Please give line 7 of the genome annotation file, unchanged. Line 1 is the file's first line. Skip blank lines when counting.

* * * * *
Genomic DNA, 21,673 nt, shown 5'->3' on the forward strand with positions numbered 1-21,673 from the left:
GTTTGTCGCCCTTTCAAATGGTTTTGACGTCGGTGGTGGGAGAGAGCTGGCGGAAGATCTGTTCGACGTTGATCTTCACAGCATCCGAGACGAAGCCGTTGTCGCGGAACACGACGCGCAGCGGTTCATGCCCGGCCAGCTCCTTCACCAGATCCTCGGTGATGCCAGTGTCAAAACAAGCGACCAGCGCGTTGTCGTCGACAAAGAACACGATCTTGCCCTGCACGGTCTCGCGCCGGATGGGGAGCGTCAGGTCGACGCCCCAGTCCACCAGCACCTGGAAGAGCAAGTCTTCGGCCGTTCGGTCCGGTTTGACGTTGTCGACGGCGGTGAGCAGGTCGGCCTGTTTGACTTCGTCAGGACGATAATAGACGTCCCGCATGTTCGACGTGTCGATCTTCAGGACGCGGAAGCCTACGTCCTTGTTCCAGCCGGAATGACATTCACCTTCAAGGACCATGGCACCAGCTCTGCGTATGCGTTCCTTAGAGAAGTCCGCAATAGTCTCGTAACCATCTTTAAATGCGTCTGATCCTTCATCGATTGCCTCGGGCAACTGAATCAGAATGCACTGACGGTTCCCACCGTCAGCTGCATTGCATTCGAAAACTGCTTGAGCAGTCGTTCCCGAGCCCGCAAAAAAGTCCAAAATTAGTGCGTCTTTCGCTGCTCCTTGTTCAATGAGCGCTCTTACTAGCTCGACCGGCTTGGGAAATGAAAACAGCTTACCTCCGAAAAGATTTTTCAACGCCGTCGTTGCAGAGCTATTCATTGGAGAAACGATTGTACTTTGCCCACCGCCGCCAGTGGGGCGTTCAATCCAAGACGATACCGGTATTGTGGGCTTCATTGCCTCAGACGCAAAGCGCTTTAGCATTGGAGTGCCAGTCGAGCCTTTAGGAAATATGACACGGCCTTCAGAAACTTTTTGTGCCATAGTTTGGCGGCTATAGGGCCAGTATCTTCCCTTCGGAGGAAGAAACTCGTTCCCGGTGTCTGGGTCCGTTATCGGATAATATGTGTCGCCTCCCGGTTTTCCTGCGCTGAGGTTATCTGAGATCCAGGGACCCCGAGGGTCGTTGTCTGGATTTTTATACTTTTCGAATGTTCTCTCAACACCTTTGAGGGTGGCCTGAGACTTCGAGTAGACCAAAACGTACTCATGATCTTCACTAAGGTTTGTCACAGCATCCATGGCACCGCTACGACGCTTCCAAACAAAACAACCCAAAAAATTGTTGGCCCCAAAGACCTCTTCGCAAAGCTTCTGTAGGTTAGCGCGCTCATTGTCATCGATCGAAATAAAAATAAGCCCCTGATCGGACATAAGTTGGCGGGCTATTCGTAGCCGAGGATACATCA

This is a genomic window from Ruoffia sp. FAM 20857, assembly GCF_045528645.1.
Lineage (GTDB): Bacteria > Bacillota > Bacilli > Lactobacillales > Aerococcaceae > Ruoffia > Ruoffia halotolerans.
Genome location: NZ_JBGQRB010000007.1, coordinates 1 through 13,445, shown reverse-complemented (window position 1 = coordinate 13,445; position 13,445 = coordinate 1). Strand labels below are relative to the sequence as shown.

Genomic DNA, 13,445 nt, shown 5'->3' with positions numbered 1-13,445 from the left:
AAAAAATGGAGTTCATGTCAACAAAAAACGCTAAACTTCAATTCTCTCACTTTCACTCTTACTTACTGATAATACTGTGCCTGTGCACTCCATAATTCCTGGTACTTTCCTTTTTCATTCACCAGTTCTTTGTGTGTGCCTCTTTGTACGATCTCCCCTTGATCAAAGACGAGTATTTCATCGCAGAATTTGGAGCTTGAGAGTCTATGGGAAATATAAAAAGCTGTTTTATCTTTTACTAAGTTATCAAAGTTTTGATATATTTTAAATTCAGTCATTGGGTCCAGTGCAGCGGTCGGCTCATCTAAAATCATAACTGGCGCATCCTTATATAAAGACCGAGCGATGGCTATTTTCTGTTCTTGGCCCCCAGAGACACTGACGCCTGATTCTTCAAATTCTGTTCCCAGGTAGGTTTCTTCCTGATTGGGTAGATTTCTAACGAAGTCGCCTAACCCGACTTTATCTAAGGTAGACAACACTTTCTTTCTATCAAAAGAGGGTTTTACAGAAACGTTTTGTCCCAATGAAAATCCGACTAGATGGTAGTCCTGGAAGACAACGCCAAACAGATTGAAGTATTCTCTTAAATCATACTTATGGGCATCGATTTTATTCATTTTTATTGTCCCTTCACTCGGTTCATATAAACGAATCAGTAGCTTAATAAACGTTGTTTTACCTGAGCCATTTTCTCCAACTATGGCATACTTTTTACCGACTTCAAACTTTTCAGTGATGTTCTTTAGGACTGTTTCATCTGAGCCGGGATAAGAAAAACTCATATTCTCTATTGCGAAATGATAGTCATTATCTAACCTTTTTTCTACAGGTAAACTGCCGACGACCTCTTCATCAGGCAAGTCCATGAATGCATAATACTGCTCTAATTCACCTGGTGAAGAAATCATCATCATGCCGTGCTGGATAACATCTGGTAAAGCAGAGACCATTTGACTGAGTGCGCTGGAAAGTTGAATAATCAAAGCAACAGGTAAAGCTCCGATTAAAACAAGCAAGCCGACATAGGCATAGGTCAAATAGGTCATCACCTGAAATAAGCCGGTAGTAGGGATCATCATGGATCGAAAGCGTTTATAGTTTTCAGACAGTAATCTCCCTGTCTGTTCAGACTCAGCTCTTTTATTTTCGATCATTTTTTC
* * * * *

AAAAAATGGAGTTCATGTCAACAAAAAACGCTAAACTTCAATTCTCTCACTTTCACTCTTACTTACTGATAATACTGTGCCTGTGCACTCCATAATTCCTGGTACTTTCCTTTTTCATTCACCAGTTCTTTGTGTGTGCCTCTTTGTACGATCTCCCCTTGATCAAAGACGAGTATTTCATCGCAGAATTTGGAGCTTGAGAGTCTATGGGAAATATAAAAAGCTGTTTTATCTTTTACTAAGTTATCAAAGTTTTGATATATTTTAAATTCAGTCATTGGGTCCAGTGCAGCGGTCGGCTCATCTAAAATCATAACTGGCGCATCCTTATATAAAGACCGAGCGATGGCTATTTTCTGTTCTTGGCCCCCAGAGACACTGACGCCTGATTCTTCAAATTCTGTTCCCAGGTAGGTTTCTTCCTGATTGGGTAGATTTCTAACGAAGTCGCCTAACCCGACTTTATCTAAGGTAGACAACACTTTCTTTCTATCAAAAGAGGGTTTTACAGAAACGTTTTGTCCCAATGAAAATCCGACTAGATGGTAGTCCTGGAAGACAACGCCAAACAGATTGAAGTATTCTCTTAAATCATACTTATGGGCATCGATTTTATTCATTTTTATTGTCCCTTCACTCGGTTCATATAAACGAATCAGTAGCTTAATAAACGTTGTTTTACCTGAGCCATTTTCTCCAACTATGGCATACTTTTTACCGACTTCAAACTTTTCAGTGATGTTCTTTAGGACTGTTTCATCTGAGCCGGGATAAGAAAAACTCATATTCTCTATTGCGAAATGATAGTCATTATCTAACCTTTTTTCTACAGGTAAACTGCCGACGACCTCTTCATCAGGCAAGTCCATGAATGCATAATACTGCTCTAATTCACCTGGTGAAGAAATCATCATCATGCCGTGCTGGATAACATCTGGTAAAGCAGAGACCATTTGACTGAGTGCGCTGGAAAGTTGAATAATCAAAGCAACAGGTAAAGCTCCGATTAAAACAAGCAAGCCGACATAGGCATAGGTCAAATAGGTCATCACCTGAAATAAGCCGGTAGTAGGGATCATCATGGATCGAAAGCGTTTATAGTTTTCAGACAGTAATCTCCCTGTCTGTTCAGACTCAGCTCTTTTATTTTCGATCATTTTTTC